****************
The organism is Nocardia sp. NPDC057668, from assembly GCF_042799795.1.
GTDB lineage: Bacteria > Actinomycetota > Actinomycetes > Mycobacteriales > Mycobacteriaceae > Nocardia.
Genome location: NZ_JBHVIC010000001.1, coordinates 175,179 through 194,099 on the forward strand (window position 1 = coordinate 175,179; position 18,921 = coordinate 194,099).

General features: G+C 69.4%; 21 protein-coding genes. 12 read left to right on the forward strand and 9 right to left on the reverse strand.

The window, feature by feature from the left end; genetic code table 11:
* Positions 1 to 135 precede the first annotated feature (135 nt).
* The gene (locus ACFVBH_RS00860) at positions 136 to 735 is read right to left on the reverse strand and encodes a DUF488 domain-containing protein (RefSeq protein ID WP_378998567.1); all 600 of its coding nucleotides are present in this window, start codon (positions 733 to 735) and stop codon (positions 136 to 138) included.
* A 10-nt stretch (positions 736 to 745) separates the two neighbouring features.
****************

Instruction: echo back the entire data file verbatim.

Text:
The organism is Nocardia sp. NPDC057668, from assembly GCF_042799795.1.
GTDB lineage: Bacteria > Actinomycetota > Actinomycetes > Mycobacteriales > Mycobacteriaceae > Nocardia.
Genome location: NZ_JBHVIC010000001.1, coordinates 175,179 through 194,099 on the forward strand (window position 1 = coordinate 175,179; position 18,921 = coordinate 194,099).

General features: G+C 69.4%; 21 protein-coding genes. 12 read left to right on the forward strand and 9 right to left on the reverse strand.

The window, feature by feature from the left end; genetic code table 11:
* Positions 1 to 135 precede the first annotated feature (135 nt).
* The gene (locus ACFVBH_RS00860) at positions 136 to 735 is read right to left on the reverse strand and encodes a DUF488 domain-containing protein (RefSeq protein ID WP_378998567.1); all 600 of its coding nucleotides are present in this window, start codon (positions 733 to 735) and stop codon (positions 136 to 138) included.
* A 10-nt stretch (positions 736 to 745) separates the two neighbouring features.